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In Praise of Fiscal Restraint and Debt Rules. What the Euro Zone Might Do Now

  • Hughes Hallett, Andrew

This paper attempts to reconcile the need for flexibility in fiscal policy, with the need for credibility and consistency in monetary policies. The idea is to generate fewer conflicts between policies but greater discipline within them. We assume an independent central bank and restraints on the use of national fiscal policies. Using a theoretical model, we examine the consequences of assigning leadership to fiscal or monetary policies to exploit the implicit (rule based) coordination available under standard transmission mechanisms, but where priorities and targets differ between policy makers. This works best with fiscal leadership: we introduce a debt rule (with hard or soft targets) to precommit fiscal policies over the longer term, but use monetary independence to guarantee credibility and discipline in the short run stabilization policies. Compared to the uncoordinated solution now operating in Europe, inflation biases are lower and debt repayments higher for no loss in output volatility. That corresponds to the experience of the UK, our benchmark case, whose empirical reaction functions show fiscal leadership. Across ten OECD countries, these gains are estimated to be worth 2%-4% of GDP.

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Paper provided by C.E.P.R. Discussion Papers in its series CEPR Discussion Papers with number 5043.

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Date of creation: May 2005
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Handle: RePEc:cpr:ceprdp:5043
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  1. Galí, Jordi & Perotti, Roberto, 2003. "Fiscal Policy and Monetary Integration in Europe," CEPR Discussion Papers 3933, C.E.P.R. Discussion Papers.
  2. Dixit, Avinash, 2001. "Games of monetary and fiscal interactions in the EMU," European Economic Review, Elsevier, vol. 45(4-6), pages 589-613, May.
  3. Lucas, Robert Jr., 1972. "Expectations and the neutrality of money," Journal of Economic Theory, Elsevier, vol. 4(2), pages 103-124, April.
  4. Hughes Hallett, Andrew & Weymark, Diana N., 2004. "Independent monetary policies and social equity," Economics Letters, Elsevier, vol. 85(1), pages 103-110, October.
  5. Andrew Hughes Hallett & Diana N. Weymark, 2002. "Government Leadership and Central Bank Design," Vanderbilt University Department of Economics Working Papers 0208, Vanderbilt University Department of Economics, revised Dec 2004.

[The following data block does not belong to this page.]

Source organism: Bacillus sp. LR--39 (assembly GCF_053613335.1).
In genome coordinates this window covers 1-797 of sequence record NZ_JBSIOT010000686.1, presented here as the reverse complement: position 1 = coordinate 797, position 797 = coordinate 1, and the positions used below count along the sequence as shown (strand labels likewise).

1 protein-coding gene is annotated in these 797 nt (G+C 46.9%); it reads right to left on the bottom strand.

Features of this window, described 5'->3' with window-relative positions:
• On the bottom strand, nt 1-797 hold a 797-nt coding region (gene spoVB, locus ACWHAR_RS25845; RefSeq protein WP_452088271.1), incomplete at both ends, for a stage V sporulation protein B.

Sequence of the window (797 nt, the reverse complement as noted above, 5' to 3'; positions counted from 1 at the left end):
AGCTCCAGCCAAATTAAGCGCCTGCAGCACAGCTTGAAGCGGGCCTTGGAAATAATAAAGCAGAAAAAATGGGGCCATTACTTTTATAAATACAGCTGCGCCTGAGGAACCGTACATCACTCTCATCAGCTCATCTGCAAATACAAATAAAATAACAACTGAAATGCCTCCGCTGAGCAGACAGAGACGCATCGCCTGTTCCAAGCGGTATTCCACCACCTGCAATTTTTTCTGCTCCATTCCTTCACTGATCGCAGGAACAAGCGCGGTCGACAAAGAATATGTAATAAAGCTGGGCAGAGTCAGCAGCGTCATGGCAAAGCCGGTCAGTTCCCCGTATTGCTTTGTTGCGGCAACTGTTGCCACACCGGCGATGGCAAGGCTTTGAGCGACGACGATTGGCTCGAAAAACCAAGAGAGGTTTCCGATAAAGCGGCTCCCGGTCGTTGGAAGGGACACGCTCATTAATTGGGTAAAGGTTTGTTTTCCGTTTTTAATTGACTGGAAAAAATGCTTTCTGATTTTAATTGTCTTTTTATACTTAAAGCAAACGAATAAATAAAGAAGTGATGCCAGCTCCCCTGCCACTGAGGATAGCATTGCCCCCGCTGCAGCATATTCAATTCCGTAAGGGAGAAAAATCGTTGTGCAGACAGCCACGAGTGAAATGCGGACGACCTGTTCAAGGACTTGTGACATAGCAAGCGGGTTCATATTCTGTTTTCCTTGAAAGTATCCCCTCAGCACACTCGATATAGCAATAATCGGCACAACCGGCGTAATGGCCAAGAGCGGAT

6. Francesco Saraceno & Paola Monperrus-Veroni, 2004. "A Simple Proposal for a 'Debt-Sensitive Stability Pact'," Macroeconomics 0406001, EconWPA.
  7. Brandsma, Andries S. & Hughes Hallett, A. J., 1984. "Economic conflict and the solution of dynamic games," European Economic Review, Elsevier, vol. 26(1-2), pages 13-32.
  8. A.J. Hallet, 1998. "When Do Target Zones Work? An Examination of Exchange Rate Targeting as a Device for Coordinating Economic Policies," Open Economies Review, Springer, vol. 9(2), pages 115-138, April.
  9. Andrew Hallett & Nicola Viegi, 2002. "Inflation Targeting as a Coordination Device," Open Economies Review, Springer, vol. 13(4), pages 341-362, October.
  10. Barro, Robert J., 1981. "Output Effects of Government Purchases," Scholarly Articles 3451294, Harvard University Department of Economics.
  11. Buti, Marco & Eijffinger, Sylvester C.W. & Franco, Daniele, 2003. "Revisiting the stability and growth pact: grand design or internal adjustment?," Seminarios y Conferencias 6567, Naciones Unidas Comisión Económica para América Latina y el Caribe (CEPAL).
  12. Avinash Dixit & Luisa Lambertini, 2003. "Interactions of Commitment and Discretion in Monetary and Fiscal Policies," Boston College Working Papers in Economics 575, Boston College Department of Economics.
  13. Andrew Hughes Hallett & Diana N. Weymark, 2005. "Independence Before Conservatism: Transparency, Politics and Central Bank Design," German Economic Review, Verein für Socialpolitik, vol. 6(1), pages 1-21, 02.
  14. Barro, Robert J. & Gordon, David B., 1983. "Rules, discretion and reputation in a model of monetary policy," Journal of Monetary Economics, Elsevier, vol. 12(1), pages 101-121.
  15. Jacob Frenkel & Morris Goldstein & Paul Masson, 1990. "The Rationale for, and Effects of, International Economic Policy Coordination," NBER Chapters, in: International Policy Coordination and Exchange Rate Fluctuations, pages 9-62 National Bureau of Economic Research, Inc.
  16. Jordi GalÌ & Roberto Perotti, 2003. "Fiscal policy and monetary integration in Europe," Economic Policy, CEPR;CES;MSH, vol. 18(37), pages 533-572, October.
  17. ALISTAIR DIEPPE & KEITH KÜSTER & PETER McADAM, 2005. "Optimal Monetary Policy Rules for the Euro Area: An Analysis Using the Area Wide Model," Journal of Common Market Studies, Wiley Blackwell, vol. 43(3), pages 507-537, 09.
  18. Buti, Marco, 2003. "Revisiting the stability and growth pact: grand design or internal adjustment?," Sede de la CEPAL en Santiago (Estudios e Investigaciones) 34908, Naciones Unidas Comisión Económica para América Latina y el Caribe (CEPAL).
  19. Hughes Hallett, A J, 1984. "Non-cooperative Strategies for Dynamic Policy Games and the Problem of Time Inconsistency," Oxford Economic Papers, Oxford University Press, vol. 36(3), pages 381-99, November.
  20. Lucas, Robert E, Jr, 1973. "Some International Evidence on Output-Inflation Tradeoffs," American Economic Review, American Economic Association, vol. 63(3), pages 326-34, June.
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